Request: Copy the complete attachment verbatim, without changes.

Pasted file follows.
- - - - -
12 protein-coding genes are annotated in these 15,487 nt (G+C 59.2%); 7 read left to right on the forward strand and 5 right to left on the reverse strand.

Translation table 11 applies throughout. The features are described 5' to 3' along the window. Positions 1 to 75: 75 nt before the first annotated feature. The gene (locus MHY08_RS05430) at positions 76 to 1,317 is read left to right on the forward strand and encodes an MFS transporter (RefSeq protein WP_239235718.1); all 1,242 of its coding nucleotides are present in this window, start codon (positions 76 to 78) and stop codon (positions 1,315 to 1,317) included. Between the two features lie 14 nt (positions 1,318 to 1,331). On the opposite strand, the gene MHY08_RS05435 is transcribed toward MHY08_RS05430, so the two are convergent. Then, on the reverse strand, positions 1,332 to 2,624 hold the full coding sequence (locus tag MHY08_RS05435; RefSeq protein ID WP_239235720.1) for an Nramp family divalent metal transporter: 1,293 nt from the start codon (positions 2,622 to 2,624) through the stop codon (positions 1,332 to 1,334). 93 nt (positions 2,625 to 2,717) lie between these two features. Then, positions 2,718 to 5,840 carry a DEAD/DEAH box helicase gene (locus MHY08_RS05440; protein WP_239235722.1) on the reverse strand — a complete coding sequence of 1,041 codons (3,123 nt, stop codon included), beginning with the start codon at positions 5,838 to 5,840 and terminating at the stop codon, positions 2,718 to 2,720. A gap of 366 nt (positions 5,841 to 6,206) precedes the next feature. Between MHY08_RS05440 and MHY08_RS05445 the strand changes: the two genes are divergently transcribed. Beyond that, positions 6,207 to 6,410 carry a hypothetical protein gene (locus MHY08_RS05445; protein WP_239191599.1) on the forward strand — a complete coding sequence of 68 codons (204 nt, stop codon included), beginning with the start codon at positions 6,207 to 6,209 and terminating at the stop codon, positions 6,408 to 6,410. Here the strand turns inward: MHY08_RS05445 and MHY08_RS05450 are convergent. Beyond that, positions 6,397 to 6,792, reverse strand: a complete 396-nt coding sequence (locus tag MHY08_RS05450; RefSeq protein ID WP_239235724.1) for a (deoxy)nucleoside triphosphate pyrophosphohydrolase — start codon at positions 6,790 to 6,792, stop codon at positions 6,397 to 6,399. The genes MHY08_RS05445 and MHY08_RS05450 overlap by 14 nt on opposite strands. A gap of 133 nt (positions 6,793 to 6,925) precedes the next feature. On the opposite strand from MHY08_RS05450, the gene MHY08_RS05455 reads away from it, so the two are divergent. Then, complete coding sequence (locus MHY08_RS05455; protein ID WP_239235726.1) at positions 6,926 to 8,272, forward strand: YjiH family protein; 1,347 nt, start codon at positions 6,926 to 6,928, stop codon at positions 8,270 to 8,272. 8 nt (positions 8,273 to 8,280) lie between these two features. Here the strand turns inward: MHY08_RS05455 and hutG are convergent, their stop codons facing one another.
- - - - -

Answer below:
12 protein-coding genes are annotated in these 15,487 nt (G+C 59.2%); 7 read left to right on the forward strand and 5 right to left on the reverse strand.

Translation table 11 applies throughout. The features are described 5' to 3' along the window. Positions 1 to 75: 75 nt before the first annotated feature. The gene (locus MHY08_RS05430) at positions 76 to 1,317 is read left to right on the forward strand and encodes an MFS transporter (RefSeq protein WP_239235718.1); all 1,242 of its coding nucleotides are present in this window, start codon (positions 76 to 78) and stop codon (positions 1,315 to 1,317) included. Between the two features lie 14 nt (positions 1,318 to 1,331). On the opposite strand, the gene MHY08_RS05435 is transcribed toward MHY08_RS05430, so the two are convergent. Then, on the reverse strand, positions 1,332 to 2,624 hold the full coding sequence (locus tag MHY08_RS05435; RefSeq protein ID WP_239235720.1) for an Nramp family divalent metal transporter: 1,293 nt from the start codon (positions 2,622 to 2,624) through the stop codon (positions 1,332 to 1,334). 93 nt (positions 2,625 to 2,717) lie between these two features. Then, positions 2,718 to 5,840 carry a DEAD/DEAH box helicase gene (locus MHY08_RS05440; protein WP_239235722.1) on the reverse strand — a complete coding sequence of 1,041 codons (3,123 nt, stop codon included), beginning with the start codon at positions 5,838 to 5,840 and terminating at the stop codon, positions 2,718 to 2,720. A gap of 366 nt (positions 5,841 to 6,206) precedes the next feature. Between MHY08_RS05440 and MHY08_RS05445 the strand changes: the two genes are divergently transcribed. Beyond that, positions 6,207 to 6,410 carry a hypothetical protein gene (locus MHY08_RS05445; protein WP_239191599.1) on the forward strand — a complete coding sequence of 68 codons (204 nt, stop codon included), beginning with the start codon at positions 6,207 to 6,209 and terminating at the stop codon, positions 6,408 to 6,410. Here the strand turns inward: MHY08_RS05445 and MHY08_RS05450 are convergent. Beyond that, positions 6,397 to 6,792, reverse strand: a complete 396-nt coding sequence (locus tag MHY08_RS05450; RefSeq protein ID WP_239235724.1) for a (deoxy)nucleoside triphosphate pyrophosphohydrolase — start codon at positions 6,790 to 6,792, stop codon at positions 6,397 to 6,399. The genes MHY08_RS05445 and MHY08_RS05450 overlap by 14 nt on opposite strands. A gap of 133 nt (positions 6,793 to 6,925) precedes the next feature. On the opposite strand from MHY08_RS05450, the gene MHY08_RS05455 reads away from it, so the two are divergent. Then, complete coding sequence (locus MHY08_RS05455; protein ID WP_239235726.1) at positions 6,926 to 8,272, forward strand: YjiH family protein; 1,347 nt, start codon at positions 6,926 to 6,928, stop codon at positions 8,270 to 8,272. 8 nt (positions 8,273 to 8,280) lie between these two features. Here the strand turns inward: MHY08_RS05455 and hutG are convergent, their stop codons facing one another.